“Circe” by Louis Chalon, c. 1888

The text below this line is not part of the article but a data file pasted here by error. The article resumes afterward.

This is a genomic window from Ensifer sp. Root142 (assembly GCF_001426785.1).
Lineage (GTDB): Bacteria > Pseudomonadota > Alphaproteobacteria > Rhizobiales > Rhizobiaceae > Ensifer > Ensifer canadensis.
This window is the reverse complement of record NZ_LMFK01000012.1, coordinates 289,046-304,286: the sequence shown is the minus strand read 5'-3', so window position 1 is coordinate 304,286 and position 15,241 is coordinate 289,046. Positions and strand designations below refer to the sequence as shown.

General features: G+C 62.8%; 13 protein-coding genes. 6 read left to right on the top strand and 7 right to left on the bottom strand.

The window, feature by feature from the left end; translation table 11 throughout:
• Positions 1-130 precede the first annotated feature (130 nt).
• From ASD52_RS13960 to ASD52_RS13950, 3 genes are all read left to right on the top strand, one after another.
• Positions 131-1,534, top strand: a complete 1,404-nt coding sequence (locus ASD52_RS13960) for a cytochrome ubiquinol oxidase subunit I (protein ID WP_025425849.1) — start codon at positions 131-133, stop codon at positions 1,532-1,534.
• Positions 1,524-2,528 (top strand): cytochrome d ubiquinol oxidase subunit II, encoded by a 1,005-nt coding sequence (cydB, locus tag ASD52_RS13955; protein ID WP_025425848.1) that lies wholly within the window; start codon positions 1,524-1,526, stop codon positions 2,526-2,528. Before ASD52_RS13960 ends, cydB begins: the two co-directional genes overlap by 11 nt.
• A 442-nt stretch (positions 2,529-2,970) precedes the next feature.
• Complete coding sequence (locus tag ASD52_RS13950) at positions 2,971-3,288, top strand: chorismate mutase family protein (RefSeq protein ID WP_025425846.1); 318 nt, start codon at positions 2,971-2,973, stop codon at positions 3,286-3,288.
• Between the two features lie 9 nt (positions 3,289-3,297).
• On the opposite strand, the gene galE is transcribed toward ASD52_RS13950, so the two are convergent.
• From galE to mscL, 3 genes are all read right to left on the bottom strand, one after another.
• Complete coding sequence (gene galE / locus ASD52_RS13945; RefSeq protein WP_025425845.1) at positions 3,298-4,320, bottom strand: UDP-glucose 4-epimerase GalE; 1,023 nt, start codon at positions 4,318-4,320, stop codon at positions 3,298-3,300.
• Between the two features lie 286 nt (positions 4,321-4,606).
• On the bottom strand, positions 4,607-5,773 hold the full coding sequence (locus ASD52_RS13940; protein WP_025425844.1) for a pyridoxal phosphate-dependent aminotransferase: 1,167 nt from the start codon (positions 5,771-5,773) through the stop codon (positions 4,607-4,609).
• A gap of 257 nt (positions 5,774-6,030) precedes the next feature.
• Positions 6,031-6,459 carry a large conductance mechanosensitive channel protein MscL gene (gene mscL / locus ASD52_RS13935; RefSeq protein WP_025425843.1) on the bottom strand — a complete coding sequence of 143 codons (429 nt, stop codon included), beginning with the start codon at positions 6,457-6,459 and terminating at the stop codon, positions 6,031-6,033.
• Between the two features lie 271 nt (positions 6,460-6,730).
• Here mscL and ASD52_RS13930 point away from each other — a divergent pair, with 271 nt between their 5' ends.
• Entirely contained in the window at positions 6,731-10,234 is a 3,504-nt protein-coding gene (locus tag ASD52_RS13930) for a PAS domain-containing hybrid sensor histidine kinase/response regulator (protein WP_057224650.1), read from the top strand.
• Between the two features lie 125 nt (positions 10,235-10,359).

When Ulysses, after the fall of Troy, as the “Odyssey” relates it, went voyaging in search of adventures, he landed at the island of Aeaea, to the westward of Sicily, which was ruled over by the fairhaired and beautiful sorceress Circe, the daughter of the Sun. Around her wonderful palace, where she sat enthroned on a golden throne, in a pond of lotus and lilies, roved herds of beasts, wolves, lions, tigers, oxen, and the like, which had once been human beings and whom she had transformed by her spells. The companions of Ulysses, feasting and drinking her drugged wine while guests at her palace, were converted by her incantations into swine, but the hero himself, forewarned by Mercury and provided by him with a supply of mystic herb called moly, was proof against her sorcerey. His invulnerability, courage, and manly beauty captivated the lovely witch, and for a year he remained her guest, when, having induced her, out of her love for him, to disenchant his companions, he resumed his voyage. Louis Chalon, the painter, is a native of Paris, and a pupil of Jules Lefebvre and G. Boulanger.